Date: April 6, 2010
We would like to thank all of you for attending this Press Conference today, which is being held by the World Sikh Organization of Canada.
Let me first begin with the Introductions. My name is Gurdit Singh. I am the Vice President of BC region for WSO of Canada. With me I have Prem Singh Vinning the current President of the WSO Canada and Balpreet Singh Boparai, in house legal counsel for the WSO.
I will turn the stage to Balpreet Singh .
The World Sikh Organization of Canada is a non-profit organization registered in Canada. The WSO's mandate is to promote and protect the interests of the Sikh Diaspora, as well as to promote and advocate for the protection of human rights for all individuals, irrespective of race, religion, gender, ethnicity, and social and economic status.
The WSO works in cooperation with Sikh societies and organizations across Canada to advocate on behalf of religious, social, and legal interests of the Sikh community. Throughout its 25 year history, the WSO has tirelessly advocated for the promotion and advancement of human rights of all peoples, whether they be Sikh, Muslim, Jewish or of any other faith. In keeping with the principles of the Sikh religion, the WSO has continuously expended its own resources, with no government funding, to defend the rights of all, irrespective of their religious, social, cultural or ethnic affiliation.
WSO has been involved in addressing major social and legal issues in Canada since 1985. WSO has been an intervenor in such landmark cases before the Supreme Court of Canada such as Amselem v. Syndicat Nothcrest which clarified the law on Freedom of Religion as well as the case of Gurbaj Singh Multani where Sikh students secured to right to wear the kirpan while attending school.
WSO has also been active in several other issues including article of faith cases involving not just the Sikh community but also other religious communities such as the case of Azzy Mansour and her struggle to wear the hijab while playing soccer. WSO was also an intervener at the Air India Inquiry - the only Sikh organization to do so.
This gives you a brief history of WSO, and let me now turn to the issues that have prompted WSO to call this press conference.
Despite well over 100 years in Canada, the Sikh community continues to face significant challenges in explaining who we are and what we believe to our fellow Canadians. These include issues involving Sikh articles of faith, the linkage of the Sikh faith with violence and divides within our community. The Sikh community must accept at least some of the blame in this regard.
The two critical needs of the hour for the Sikh community are education and communication. Education of not only others, but also ourselves about how to express our beliefs and how we need to handle our internal differences. Recent events have shown how the Sikh community has effectively used protest as a vehicle of communication as well as shown how such protests, when not carried out properly, can be very damaging to the community.
With respect to human rights issues in Canada and the relationship of the Sikh community with other Canadians at large, we have seen the pendulum swing back to the right in recent years. Issues the community felt had been addressed and resolved have come back to the forefront. The education that took place several years ago has not been carried forward. For example, the struggle of Sikhs in BC to secure the right to wear the turban while riding a motor cycle has not resulted in similar rights for Sikhs in Ontario where Mr. Baljinder Singh Badesha is currently fighting the same battle. WSO is an intervener in that case. Similarly with the kirpan, after the Supreme Court in a unanimous decision upheld the right of Sikh Canadians to wear the kirpan, Sikhs still cannot wear the kirpan into many courtrooms across Canada. Ironically no restriction on the kirpan exists at the highest court of our land, the Supreme Court of Canada. WSO is currently involved in human rights litigation in Alberta and Ontario to secure this right. Finally, Sikhs who wish to work in the Oil Sands in Alberta are being asked to shave their beards to be fitted for gas masks in order to secure employment. No attempt at accommodation is being made and once again, WSO and the Sikh community are involved in a legal fight to secure these rights.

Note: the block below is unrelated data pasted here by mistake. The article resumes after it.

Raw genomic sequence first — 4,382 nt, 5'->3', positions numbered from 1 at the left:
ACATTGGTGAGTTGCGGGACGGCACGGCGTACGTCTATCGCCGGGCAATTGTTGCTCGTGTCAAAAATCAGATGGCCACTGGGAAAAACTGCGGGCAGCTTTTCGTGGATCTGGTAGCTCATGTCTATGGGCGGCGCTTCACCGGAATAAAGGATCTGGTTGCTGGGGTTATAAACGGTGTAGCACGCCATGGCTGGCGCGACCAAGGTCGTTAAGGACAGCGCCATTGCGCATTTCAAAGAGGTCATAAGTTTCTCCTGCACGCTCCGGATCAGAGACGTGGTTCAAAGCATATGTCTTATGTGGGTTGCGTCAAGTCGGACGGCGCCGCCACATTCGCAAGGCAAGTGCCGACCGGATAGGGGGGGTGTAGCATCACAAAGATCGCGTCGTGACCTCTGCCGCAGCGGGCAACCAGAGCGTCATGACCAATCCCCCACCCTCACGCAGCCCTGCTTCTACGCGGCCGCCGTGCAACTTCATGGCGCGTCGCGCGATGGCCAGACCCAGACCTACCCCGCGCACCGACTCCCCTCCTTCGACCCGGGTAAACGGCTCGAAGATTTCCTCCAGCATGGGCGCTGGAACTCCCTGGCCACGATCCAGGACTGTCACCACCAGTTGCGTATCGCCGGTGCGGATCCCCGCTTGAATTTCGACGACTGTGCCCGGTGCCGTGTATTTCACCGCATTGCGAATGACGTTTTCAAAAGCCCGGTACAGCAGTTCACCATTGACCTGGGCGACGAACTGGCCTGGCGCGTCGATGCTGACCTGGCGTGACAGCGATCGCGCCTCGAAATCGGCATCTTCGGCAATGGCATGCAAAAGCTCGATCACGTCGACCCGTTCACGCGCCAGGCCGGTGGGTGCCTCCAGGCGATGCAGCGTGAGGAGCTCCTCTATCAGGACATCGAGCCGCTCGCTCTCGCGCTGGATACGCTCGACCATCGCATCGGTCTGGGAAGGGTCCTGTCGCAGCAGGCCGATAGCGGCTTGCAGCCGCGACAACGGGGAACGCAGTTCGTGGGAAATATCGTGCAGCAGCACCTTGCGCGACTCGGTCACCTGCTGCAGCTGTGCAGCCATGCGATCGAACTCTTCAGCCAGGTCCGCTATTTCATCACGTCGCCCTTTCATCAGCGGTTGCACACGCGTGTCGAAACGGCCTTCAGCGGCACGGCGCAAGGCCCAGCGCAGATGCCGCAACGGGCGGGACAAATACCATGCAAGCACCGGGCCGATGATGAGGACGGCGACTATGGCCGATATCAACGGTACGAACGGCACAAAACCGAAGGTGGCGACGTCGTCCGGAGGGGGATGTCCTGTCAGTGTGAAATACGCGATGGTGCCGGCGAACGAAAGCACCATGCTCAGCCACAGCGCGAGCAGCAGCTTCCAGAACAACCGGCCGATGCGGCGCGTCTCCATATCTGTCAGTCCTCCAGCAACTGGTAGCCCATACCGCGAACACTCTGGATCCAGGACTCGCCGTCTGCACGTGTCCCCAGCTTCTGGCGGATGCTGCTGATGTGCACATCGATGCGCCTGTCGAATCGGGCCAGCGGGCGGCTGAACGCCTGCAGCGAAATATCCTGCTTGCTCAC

Even beyond the Sikh community, issues surrounding religious accommodation such as attitudes towards the niqab show a growing intolerance. We fear these recent trends may lead to an increasing marginalization of visible minority communities in Canada.
To address these issues, the Sikh community must once again take the lead in building stronger relationships with other communities. Our public institutions including schools, hospitals and government must be educated about who Sikhs are and their beliefs. WSO is currently working on developing these relationships. WSO has also embarked on a program of discussions with the Sikh community at large and Gurdwaras across Canada so a cohesive nationwide approach can be developed to address these weaknesses.
Finally, this discussion cannot be complete without addressing the role of media. Media can play a major role in educating the public. Media can help build bridges or contribute to the marginalization of communities. The onus is also on the Sikh community to build a better relationship with the media.
Taking up the need of the hour, the WSO would like to announce that we are offering our services across Canada free of charge to provide educational workshops and seminars on Sikh faith and culture to all interested parties, be they public or private enterprises. We are already working with some Government employers in order to deliver these services. Any one interested in receiving similar education or seminar is encouraged to contact WSO. We will be more than happy to be of service.
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